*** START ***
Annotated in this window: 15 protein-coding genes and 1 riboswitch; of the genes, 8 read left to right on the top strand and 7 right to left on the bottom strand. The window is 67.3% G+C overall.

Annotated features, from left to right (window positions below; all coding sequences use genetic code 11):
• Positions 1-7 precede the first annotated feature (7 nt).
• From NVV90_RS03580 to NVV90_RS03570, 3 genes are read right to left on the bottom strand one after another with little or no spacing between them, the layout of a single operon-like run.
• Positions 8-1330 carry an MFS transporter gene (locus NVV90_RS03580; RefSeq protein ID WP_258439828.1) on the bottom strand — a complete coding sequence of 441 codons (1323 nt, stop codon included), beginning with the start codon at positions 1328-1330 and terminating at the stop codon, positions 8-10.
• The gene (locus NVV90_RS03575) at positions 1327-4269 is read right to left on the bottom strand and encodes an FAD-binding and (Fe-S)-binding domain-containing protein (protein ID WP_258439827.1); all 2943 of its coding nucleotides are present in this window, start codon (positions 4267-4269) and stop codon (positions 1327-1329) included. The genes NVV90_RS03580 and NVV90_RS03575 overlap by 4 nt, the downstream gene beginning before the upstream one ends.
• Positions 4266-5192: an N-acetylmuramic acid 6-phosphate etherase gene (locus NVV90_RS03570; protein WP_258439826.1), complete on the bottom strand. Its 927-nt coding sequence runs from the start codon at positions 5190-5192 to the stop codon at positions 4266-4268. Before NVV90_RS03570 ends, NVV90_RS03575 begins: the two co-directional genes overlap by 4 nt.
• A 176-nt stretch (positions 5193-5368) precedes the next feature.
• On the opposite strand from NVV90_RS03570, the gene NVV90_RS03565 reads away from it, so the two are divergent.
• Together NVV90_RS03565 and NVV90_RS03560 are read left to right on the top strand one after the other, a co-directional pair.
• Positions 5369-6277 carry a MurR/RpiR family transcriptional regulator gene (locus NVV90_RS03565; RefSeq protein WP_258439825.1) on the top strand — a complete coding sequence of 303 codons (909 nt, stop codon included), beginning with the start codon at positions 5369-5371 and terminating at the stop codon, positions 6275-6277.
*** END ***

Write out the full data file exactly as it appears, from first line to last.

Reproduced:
Annotated in this window: 15 protein-coding genes and 1 riboswitch; of the genes, 8 read left to right on the top strand and 7 right to left on the bottom strand. The window is 67.3% G+C overall.

Annotated features, from left to right (window positions below; all coding sequences use genetic code 11):
• Positions 1-7 precede the first annotated feature (7 nt).
• From NVV90_RS03580 to NVV90_RS03570, 3 genes are read right to left on the bottom strand one after another with little or no spacing between them, the layout of a single operon-like run.
• Positions 8-1330 carry an MFS transporter gene (locus NVV90_RS03580; RefSeq protein ID WP_258439828.1) on the bottom strand — a complete coding sequence of 441 codons (1323 nt, stop codon included), beginning with the start codon at positions 1328-1330 and terminating at the stop codon, positions 8-10.
• The gene (locus NVV90_RS03575) at positions 1327-4269 is read right to left on the bottom strand and encodes an FAD-binding and (Fe-S)-binding domain-containing protein (protein ID WP_258439827.1); all 2943 of its coding nucleotides are present in this window, start codon (positions 4267-4269) and stop codon (positions 1327-1329) included. The genes NVV90_RS03580 and NVV90_RS03575 overlap by 4 nt, the downstream gene beginning before the upstream one ends.
• Positions 4266-5192: an N-acetylmuramic acid 6-phosphate etherase gene (locus NVV90_RS03570; protein WP_258439826.1), complete on the bottom strand. Its 927-nt coding sequence runs from the start codon at positions 5190-5192 to the stop codon at positions 4266-4268. Before NVV90_RS03570 ends, NVV90_RS03575 begins: the two co-directional genes overlap by 4 nt.
• A 176-nt stretch (positions 5193-5368) precedes the next feature.
• On the opposite strand from NVV90_RS03570, the gene NVV90_RS03565 reads away from it, so the two are divergent.
• Together NVV90_RS03565 and NVV90_RS03560 are read left to right on the top strand one after the other, a co-directional pair.
• Positions 5369-6277 carry a MurR/RpiR family transcriptional regulator gene (locus NVV90_RS03565; RefSeq protein WP_258439825.1) on the top strand — a complete coding sequence of 303 codons (909 nt, stop codon included), beginning with the start codon at positions 5369-5371 and terminating at the stop codon, positions 6275-6277.